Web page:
There are many common misconceptions about packaging during the COVID-19 pandemic. We are here to bust the myths and provide you with correct information.
This post will be updated as new information is discovered.
You can still receive mail and packages as it is very unlikely that the virus could be acquired. In the time involved in shipping, the temperature changes, and types of material used, there is likely a very low risk of spread from products or packaging explains the University of Tennessee Health Science Center. Additionally, the CDC states that there have not been any cases of COVID-19 in the United States associated with imported goods as the virus is most often spread by respiratory droplets.
Another common concern is that popping bubble wrap can release the virus. This is not true. You cannot get infected from the air in popped bubble wrap or other inflated packaging according to UTHSC.
Our infographic is up to date with the latest information from credible sources.
As long as you take precautionary measures, Hackensack Meridian Health explains there is a very low risk of the mail or package causing infection. These measures include avoiding direct contact with the delivery person, leaving the package or mail outside for a few hours or spraying with an aerosol disinfectant, disposing of outer packaging immediately, and washing hands thoroughly for 20 or more seconds. If the virus was on the mail, you would need to touch your face for there to be a chance of spread.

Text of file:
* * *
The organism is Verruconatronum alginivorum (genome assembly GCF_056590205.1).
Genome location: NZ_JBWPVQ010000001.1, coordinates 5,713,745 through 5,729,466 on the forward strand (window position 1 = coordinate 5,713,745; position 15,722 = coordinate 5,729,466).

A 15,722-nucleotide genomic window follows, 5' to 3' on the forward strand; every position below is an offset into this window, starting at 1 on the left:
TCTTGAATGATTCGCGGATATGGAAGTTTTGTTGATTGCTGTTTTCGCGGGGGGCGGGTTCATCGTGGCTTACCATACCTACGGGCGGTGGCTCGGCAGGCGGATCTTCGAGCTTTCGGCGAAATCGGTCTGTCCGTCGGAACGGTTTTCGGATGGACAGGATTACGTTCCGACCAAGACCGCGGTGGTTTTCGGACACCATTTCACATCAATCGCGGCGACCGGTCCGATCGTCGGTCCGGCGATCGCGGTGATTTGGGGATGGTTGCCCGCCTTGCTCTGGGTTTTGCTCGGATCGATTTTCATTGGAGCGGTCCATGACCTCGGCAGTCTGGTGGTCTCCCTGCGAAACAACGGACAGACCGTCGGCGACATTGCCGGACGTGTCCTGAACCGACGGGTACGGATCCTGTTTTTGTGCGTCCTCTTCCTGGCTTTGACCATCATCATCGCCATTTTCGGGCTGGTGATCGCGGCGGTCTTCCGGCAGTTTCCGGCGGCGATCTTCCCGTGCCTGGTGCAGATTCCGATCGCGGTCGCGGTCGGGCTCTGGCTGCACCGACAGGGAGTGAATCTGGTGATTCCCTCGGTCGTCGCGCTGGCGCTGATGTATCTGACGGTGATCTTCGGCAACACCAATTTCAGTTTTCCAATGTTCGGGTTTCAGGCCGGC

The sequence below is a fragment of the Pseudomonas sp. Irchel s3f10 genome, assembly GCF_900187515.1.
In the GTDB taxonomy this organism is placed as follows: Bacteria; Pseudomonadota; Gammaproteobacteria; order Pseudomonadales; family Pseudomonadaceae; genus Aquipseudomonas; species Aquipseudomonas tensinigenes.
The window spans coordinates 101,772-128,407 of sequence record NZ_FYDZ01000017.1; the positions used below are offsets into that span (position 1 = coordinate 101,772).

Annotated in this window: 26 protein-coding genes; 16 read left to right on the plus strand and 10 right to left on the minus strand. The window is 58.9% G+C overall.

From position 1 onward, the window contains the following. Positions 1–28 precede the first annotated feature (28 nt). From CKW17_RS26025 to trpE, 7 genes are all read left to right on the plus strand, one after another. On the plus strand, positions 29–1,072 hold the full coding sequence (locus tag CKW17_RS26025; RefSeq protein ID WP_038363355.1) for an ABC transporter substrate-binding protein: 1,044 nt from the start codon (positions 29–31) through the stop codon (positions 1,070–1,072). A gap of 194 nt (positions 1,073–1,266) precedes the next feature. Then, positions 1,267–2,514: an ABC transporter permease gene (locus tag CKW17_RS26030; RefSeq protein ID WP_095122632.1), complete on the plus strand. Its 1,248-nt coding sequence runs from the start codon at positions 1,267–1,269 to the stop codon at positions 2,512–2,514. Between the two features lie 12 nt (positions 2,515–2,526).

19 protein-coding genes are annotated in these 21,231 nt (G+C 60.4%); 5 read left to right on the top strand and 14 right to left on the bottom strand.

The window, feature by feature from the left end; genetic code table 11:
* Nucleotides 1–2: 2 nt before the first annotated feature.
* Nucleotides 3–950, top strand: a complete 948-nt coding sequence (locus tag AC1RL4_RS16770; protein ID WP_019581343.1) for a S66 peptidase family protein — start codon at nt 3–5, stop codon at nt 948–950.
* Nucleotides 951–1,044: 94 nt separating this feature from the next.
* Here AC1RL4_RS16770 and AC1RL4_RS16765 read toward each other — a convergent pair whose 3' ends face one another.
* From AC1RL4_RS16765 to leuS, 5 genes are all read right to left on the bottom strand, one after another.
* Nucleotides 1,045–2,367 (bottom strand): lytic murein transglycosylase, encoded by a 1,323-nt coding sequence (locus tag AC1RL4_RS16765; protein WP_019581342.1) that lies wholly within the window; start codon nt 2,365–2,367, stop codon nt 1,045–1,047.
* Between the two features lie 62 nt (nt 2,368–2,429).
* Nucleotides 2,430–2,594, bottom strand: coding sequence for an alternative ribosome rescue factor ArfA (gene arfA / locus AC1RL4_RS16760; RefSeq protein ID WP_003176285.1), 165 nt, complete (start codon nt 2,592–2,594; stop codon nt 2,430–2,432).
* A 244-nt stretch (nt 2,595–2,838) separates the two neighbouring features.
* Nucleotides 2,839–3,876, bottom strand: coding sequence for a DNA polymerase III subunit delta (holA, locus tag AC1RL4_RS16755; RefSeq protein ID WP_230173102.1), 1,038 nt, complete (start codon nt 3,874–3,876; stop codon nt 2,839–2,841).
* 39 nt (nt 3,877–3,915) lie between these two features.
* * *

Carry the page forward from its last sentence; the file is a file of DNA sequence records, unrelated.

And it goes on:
As stated by the FDA, there is currently no evidence that COVID-19 can be transmitted through food. The CDC describes that because of the poor survivability of the virus on surfaces, there is a low risk of spread from food products or food packaging that are shipped over a period of time, refrigerated, or frozen.
Additionally, it is always important to always wash your hands with soap and water for 20 seconds for general food safety. Following other good food hygiene practices, such as separating raw meat from other foods, cooking food to the right temperatures, and refrigerating foods promptly, are also recommended by the FDA when handling or preparing foods.
There is still a lot that is unknown about how long Coronavirus can survive on surfaces, but a study from National Institutes of Health, among others, suggest that it can survive on copper up to 4 hours, cardboard up to 24 hours, plastic and stainless steel up to 2-3 days, and in the air up to 3 hours.
Rocket Industrial knows how important packaging is to our way of life, and never before has that been clearer. Stay safe, America…we love you.
Rocket Industrial is not a medical professional and this writing was created for informational purposes only. Please look to the Centers for Disease Control and Prevention for more information and consult a qualified health care professional with any questions or concerns.